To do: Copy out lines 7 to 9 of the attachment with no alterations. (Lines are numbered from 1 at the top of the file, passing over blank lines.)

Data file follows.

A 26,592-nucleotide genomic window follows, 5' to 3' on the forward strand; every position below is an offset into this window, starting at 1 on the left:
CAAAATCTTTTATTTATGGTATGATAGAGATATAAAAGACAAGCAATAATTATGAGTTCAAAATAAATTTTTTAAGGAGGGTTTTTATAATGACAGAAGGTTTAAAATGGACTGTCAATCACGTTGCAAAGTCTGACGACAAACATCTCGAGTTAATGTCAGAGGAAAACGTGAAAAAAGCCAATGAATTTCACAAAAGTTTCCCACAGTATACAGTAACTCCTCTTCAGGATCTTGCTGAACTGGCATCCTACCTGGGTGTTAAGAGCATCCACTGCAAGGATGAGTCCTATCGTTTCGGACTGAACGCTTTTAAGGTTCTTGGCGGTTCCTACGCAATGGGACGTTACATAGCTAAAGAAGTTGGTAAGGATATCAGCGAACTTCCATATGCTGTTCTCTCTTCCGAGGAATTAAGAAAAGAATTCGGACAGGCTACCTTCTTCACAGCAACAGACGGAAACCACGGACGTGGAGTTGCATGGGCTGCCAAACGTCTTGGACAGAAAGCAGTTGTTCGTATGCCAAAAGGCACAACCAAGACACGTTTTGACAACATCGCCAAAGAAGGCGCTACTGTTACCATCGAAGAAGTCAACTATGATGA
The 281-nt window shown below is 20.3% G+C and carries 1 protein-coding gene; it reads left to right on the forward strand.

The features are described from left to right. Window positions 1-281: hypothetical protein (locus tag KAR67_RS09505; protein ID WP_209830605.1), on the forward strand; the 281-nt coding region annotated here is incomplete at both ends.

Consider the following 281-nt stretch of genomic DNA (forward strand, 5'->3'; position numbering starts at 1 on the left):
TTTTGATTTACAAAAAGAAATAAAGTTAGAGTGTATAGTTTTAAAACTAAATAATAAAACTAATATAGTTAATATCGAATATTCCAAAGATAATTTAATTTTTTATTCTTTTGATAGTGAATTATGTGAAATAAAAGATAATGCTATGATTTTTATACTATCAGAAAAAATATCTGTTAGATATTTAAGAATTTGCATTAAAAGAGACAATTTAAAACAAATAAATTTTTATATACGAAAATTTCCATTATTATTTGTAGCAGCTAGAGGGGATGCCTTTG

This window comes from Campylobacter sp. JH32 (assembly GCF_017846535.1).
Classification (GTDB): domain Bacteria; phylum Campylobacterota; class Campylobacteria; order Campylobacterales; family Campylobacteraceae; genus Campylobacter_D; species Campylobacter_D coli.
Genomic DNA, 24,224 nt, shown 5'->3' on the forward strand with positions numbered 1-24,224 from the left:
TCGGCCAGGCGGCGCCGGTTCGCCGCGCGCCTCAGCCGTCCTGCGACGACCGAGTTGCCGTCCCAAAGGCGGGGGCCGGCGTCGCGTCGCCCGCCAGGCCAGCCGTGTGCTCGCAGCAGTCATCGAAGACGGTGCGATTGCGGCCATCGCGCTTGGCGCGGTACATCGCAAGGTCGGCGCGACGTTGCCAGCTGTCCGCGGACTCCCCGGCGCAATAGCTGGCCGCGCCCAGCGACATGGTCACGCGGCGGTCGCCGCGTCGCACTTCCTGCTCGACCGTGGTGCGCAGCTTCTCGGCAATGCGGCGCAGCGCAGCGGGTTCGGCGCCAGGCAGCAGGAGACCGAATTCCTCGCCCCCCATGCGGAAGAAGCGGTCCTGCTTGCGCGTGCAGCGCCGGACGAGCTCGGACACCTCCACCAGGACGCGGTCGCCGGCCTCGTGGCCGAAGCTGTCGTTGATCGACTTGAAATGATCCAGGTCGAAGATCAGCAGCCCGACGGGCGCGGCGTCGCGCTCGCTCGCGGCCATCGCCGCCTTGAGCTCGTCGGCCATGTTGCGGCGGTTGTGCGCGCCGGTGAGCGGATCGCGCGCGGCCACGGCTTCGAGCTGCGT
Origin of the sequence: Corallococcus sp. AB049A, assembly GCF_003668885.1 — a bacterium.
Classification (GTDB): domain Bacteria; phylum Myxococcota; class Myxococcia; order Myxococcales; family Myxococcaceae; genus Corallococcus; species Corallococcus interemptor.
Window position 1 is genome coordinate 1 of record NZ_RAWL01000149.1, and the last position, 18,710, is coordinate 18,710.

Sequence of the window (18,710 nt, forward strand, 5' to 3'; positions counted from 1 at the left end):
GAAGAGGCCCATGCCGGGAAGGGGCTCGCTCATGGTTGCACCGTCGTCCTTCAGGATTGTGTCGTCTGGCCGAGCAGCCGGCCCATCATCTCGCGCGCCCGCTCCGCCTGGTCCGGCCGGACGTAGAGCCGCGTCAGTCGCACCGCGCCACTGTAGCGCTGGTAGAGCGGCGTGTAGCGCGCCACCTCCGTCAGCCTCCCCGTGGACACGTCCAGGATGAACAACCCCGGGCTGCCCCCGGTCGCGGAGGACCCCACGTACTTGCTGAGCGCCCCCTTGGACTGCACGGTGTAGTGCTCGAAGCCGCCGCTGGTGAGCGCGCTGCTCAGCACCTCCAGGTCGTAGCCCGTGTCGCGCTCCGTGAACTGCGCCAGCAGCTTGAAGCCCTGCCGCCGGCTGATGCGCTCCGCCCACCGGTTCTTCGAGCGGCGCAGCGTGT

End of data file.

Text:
This window comes from Campylobacter sp. JH32 (assembly GCF_017846535.1).
Classification (GTDB): domain Bacteria; phylum Campylobacterota; class Campylobacteria; order Campylobacterales; family Campylobacteraceae; genus Campylobacter_D; species Campylobacter_D coli.
Genomic DNA, 24,224 nt, shown 5'->3' on the forward strand with positions numbered 1-24,224 from the left: